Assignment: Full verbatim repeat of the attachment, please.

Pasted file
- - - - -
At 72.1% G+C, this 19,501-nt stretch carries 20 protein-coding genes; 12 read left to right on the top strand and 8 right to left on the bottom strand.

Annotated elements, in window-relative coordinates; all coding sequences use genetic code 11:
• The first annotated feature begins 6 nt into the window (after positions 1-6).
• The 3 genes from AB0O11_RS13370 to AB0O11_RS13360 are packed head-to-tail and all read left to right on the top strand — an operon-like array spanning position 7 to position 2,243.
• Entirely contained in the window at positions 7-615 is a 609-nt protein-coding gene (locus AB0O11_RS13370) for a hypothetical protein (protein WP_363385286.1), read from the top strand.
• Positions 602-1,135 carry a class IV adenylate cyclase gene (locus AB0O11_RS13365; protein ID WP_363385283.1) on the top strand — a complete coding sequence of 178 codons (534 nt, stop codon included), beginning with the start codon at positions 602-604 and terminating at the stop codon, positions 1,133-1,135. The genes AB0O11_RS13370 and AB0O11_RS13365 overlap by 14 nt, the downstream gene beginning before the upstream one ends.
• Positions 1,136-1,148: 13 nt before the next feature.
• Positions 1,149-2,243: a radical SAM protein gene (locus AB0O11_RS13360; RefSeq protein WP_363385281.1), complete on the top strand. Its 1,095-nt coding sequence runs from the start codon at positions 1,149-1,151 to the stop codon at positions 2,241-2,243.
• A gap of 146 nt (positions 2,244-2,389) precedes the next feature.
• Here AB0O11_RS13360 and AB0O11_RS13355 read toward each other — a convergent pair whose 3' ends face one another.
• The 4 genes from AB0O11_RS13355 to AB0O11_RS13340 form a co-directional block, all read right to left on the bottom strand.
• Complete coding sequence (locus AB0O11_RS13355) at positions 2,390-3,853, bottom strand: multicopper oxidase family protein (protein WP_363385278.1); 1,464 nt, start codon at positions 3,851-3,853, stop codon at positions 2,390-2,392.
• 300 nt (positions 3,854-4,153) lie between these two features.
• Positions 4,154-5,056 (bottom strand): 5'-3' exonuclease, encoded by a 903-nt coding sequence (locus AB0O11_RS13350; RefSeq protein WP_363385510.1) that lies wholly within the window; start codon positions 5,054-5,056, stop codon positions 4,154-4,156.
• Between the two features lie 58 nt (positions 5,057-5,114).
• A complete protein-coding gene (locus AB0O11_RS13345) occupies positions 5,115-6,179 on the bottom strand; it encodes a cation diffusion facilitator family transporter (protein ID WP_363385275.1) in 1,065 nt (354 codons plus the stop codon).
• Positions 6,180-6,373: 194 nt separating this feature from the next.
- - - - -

At 72.1% G+C, this 19,501-nt stretch carries 20 protein-coding genes; 12 read left to right on the top strand and 8 right to left on the bottom strand.

Annotated elements, in window-relative coordinates; all coding sequences use genetic code 11:
• The first annotated feature begins 6 nt into the window (after positions 1-6).
• The 3 genes from AB0O11_RS13370 to AB0O11_RS13360 are packed head-to-tail and all read left to right on the top strand — an operon-like array spanning position 7 to position 2,243.
• Entirely contained in the window at positions 7-615 is a 609-nt protein-coding gene (locus AB0O11_RS13370) for a hypothetical protein (protein WP_363385286.1), read from the top strand.
• Positions 602-1,135 carry a class IV adenylate cyclase gene (locus AB0O11_RS13365; protein ID WP_363385283.1) on the top strand — a complete coding sequence of 178 codons (534 nt, stop codon included), beginning with the start codon at positions 602-604 and terminating at the stop codon, positions 1,133-1,135. The genes AB0O11_RS13370 and AB0O11_RS13365 overlap by 14 nt, the downstream gene beginning before the upstream one ends.
• Positions 1,136-1,148: 13 nt before the next feature.
• Positions 1,149-2,243: a radical SAM protein gene (locus AB0O11_RS13360; RefSeq protein WP_363385281.1), complete on the top strand. Its 1,095-nt coding sequence runs from the start codon at positions 1,149-1,151 to the stop codon at positions 2,241-2,243.
• A gap of 146 nt (positions 2,244-2,389) precedes the next feature.
• Here AB0O11_RS13360 and AB0O11_RS13355 read toward each other — a convergent pair whose 3' ends face one another.
• The 4 genes from AB0O11_RS13355 to AB0O11_RS13340 form a co-directional block, all read right to left on the bottom strand.
• Complete coding sequence (locus AB0O11_RS13355) at positions 2,390-3,853, bottom strand: multicopper oxidase family protein (protein WP_363385278.1); 1,464 nt, start codon at positions 3,851-3,853, stop codon at positions 2,390-2,392.
• 300 nt (positions 3,854-4,153) lie between these two features.
• Positions 4,154-5,056 (bottom strand): 5'-3' exonuclease, encoded by a 903-nt coding sequence (locus AB0O11_RS13350; RefSeq protein WP_363385510.1) that lies wholly within the window; start codon positions 5,054-5,056, stop codon positions 4,154-4,156.
• Between the two features lie 58 nt (positions 5,057-5,114).
• A complete protein-coding gene (locus AB0O11_RS13345) occupies positions 5,115-6,179 on the bottom strand; it encodes a cation diffusion facilitator family transporter (protein ID WP_363385275.1) in 1,065 nt (354 codons plus the stop codon).
• Positions 6,180-6,373: 194 nt separating this feature from the next.